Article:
You may also assume that command-line arguments do not contain spaces. In other words, do not worry about parsing out quoted strings in your argument list, as in:
bash$ cat a.txt b.txt "some weird file.txt" d.txt
Special shell commands
Not all commands entered into the shell result in a call to fork(). For the cd command, if your shell did execute the command via fork(), your shell’s current working directory would not change! You must therefore use the chdir() system call in the parent to handle this special case. Further, if the cd command has no arguments, then you should use the $HOME environment variable as the target directory.
As for wildcards and special characters, you do not need to support *, ?, and  in your shell, though note that these are typically expanded by the shell before calling fork() and (v1.4) execv().
To exit your shell, the user can enter exit. When this occurs, your shell must output bye and terminate.
The command prompt in the shell must show the current working directory followed by the ‘$’ prompt character and one space. To obtain the current working directory for the running process, use the getcwd() function. And you should use fgets() to read in a command from the user.
Required output is shown below, with sample input also shown. As per usual, you must match the given output format exactly as shown.
Foreground and background processing
Normally, a shell will execute the given command via a child process, with the parent calling either wait() or waitpid() to wait for the child process to complete its command and terminate. The child process essentially calls (v1.4) execv() to execute the given command with the arguments allocated dynamically.
Your shell must be able to execute a process in the background if the user includes an ampersand (i.e., ‘&’) at the end of a command. In this case, when the child process is created, the parent does not wait for the child to terminate before prompting the user for the next command.
For a background process, the parent must report that the child process has been created.
(v1.1) The parent must also report when the child process does terminate (if it does). When you detect that the background process has terminated (i.e., before you display the prompt), display the child process ID and its exit status, as in:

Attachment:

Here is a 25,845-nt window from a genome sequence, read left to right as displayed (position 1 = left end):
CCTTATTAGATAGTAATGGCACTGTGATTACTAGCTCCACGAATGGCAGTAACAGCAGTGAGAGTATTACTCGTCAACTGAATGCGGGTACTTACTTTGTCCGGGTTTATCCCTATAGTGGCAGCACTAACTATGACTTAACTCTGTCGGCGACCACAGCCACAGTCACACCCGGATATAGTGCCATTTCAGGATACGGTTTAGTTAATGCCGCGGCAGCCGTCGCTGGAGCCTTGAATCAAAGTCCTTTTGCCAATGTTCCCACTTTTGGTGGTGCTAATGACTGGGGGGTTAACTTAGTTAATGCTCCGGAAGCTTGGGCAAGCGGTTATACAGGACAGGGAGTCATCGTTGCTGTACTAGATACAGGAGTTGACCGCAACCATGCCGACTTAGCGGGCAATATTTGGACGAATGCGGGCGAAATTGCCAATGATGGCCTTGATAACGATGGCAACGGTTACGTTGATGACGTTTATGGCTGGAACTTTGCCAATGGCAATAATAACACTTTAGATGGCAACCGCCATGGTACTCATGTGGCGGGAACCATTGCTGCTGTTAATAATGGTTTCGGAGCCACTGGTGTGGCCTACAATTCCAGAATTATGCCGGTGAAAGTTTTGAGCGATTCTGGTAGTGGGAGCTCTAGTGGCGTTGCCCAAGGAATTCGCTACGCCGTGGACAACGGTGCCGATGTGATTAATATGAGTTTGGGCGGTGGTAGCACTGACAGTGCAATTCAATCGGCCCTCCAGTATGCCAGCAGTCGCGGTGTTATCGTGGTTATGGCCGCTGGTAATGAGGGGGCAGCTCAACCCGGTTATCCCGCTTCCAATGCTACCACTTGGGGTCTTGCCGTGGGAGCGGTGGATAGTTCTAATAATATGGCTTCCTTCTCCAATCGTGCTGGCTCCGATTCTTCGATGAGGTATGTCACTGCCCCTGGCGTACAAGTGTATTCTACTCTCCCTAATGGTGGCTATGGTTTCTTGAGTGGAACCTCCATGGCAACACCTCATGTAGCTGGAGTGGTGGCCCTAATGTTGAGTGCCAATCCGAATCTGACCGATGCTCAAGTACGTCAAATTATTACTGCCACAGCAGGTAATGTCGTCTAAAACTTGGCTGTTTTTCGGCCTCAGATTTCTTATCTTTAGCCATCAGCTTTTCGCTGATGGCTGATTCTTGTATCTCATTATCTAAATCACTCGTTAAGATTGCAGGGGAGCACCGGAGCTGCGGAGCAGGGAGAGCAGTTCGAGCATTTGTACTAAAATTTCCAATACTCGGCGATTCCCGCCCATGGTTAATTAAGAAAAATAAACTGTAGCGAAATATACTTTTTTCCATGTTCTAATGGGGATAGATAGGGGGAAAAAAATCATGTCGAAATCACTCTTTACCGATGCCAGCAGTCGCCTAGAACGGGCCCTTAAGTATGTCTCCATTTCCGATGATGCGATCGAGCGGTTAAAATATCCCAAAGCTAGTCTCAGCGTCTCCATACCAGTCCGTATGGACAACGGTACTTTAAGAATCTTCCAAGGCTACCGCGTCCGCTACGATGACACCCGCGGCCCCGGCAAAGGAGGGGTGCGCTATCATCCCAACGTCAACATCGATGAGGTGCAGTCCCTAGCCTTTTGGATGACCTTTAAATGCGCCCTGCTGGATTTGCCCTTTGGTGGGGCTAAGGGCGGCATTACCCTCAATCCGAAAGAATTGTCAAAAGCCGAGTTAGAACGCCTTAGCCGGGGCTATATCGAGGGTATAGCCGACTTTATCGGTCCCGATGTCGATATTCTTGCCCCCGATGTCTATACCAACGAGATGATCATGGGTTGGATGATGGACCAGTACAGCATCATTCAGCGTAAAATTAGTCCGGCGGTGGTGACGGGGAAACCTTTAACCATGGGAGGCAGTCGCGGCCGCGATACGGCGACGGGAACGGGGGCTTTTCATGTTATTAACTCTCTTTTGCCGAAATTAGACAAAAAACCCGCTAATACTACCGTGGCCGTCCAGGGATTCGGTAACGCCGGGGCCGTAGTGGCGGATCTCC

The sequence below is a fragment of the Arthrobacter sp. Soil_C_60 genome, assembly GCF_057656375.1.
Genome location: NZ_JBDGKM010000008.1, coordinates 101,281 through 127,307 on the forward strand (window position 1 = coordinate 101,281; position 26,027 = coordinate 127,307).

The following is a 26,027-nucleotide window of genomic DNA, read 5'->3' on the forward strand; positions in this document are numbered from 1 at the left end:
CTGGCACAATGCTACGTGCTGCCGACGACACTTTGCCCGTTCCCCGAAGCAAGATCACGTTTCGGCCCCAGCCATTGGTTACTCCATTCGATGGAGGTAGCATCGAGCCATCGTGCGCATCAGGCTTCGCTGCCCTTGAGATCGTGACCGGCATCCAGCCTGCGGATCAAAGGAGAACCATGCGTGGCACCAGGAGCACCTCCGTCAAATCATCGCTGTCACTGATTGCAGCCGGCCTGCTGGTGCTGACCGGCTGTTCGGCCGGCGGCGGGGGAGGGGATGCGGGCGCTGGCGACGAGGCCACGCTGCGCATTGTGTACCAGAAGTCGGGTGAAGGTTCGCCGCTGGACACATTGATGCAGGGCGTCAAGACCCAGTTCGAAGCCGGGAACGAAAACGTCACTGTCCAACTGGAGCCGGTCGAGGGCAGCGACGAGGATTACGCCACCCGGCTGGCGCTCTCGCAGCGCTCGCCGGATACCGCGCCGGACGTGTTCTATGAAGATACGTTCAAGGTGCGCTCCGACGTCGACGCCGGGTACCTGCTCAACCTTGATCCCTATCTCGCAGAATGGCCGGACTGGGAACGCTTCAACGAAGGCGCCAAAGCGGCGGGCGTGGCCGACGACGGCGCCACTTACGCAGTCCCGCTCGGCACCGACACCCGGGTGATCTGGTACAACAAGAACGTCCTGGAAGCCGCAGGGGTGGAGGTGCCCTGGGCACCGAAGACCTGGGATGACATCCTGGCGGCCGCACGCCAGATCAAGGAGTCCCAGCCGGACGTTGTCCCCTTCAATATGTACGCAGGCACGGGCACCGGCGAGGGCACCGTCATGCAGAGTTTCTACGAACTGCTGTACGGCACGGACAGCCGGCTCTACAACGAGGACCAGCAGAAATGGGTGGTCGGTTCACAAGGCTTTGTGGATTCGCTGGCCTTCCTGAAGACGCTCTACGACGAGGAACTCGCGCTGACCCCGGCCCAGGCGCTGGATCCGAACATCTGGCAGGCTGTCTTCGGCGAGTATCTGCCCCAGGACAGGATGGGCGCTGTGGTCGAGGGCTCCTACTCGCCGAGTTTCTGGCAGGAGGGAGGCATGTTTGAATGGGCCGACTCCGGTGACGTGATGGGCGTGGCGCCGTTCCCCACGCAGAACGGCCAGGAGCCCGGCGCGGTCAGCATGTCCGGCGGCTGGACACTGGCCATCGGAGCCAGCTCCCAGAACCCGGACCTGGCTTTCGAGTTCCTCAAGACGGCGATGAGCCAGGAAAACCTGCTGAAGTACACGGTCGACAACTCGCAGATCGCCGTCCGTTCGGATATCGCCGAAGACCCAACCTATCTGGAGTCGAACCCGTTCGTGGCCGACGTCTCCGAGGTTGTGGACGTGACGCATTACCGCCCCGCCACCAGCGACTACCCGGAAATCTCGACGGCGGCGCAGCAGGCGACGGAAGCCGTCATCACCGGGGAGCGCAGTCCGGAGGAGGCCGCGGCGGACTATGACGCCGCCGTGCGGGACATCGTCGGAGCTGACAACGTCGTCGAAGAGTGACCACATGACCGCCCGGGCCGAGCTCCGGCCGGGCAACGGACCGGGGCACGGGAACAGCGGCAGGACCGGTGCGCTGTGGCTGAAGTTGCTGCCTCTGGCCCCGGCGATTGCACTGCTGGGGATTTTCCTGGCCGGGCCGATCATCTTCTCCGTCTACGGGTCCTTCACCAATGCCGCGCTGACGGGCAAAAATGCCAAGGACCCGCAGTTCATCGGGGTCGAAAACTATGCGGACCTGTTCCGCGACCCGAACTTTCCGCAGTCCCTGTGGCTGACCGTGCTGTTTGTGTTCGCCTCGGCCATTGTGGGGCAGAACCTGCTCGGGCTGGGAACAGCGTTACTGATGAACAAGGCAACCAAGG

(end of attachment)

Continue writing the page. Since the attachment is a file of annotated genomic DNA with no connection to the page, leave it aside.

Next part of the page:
[process 9335 terminated with exit status 0]
Note that the & symbol can only be included at the end of the command line; otherwise, this is a user error. (v1.3) Also note that the output may be interleaved with background processes, so do not expect to always match the example output exactly line for line.
IPC via pipes
Finally, add support for a pipe between two processes; you need only support one pipe per command line. Two processes (i.e., A and B) may be connected via a pipe such that the output on stdout from process A is the input on stdin to process B.
A pipe is indicated via the | symbol. To create a pipe, use the pipe() system call. Further, the two processes A and B must have your shell process as their parent process.
To submit your assignment (and also perform final testing of your code), please use Submitty, the homework submission server.
Note that this assignment will be available on Submitty a minimum of three days before the due date. Please do not ask on Piazza when Submitty will be available, as you should perform adequate testing on your own Ubuntu platform.
That said, to make sure that your program does execute properly everywhere, including Submitty, use the techniques below.
First, as discussed in class (on 1/10), use the DEBUG_MODE technique to make sure you do not submit any debugging code. Here is an example:
#ifdef DEBUG_MODE printf( "the value of x is %d\n", x ); printf( "the value of q is %d\n", q ); printf( "why is my program crashing here?!" ); fflush( stdout );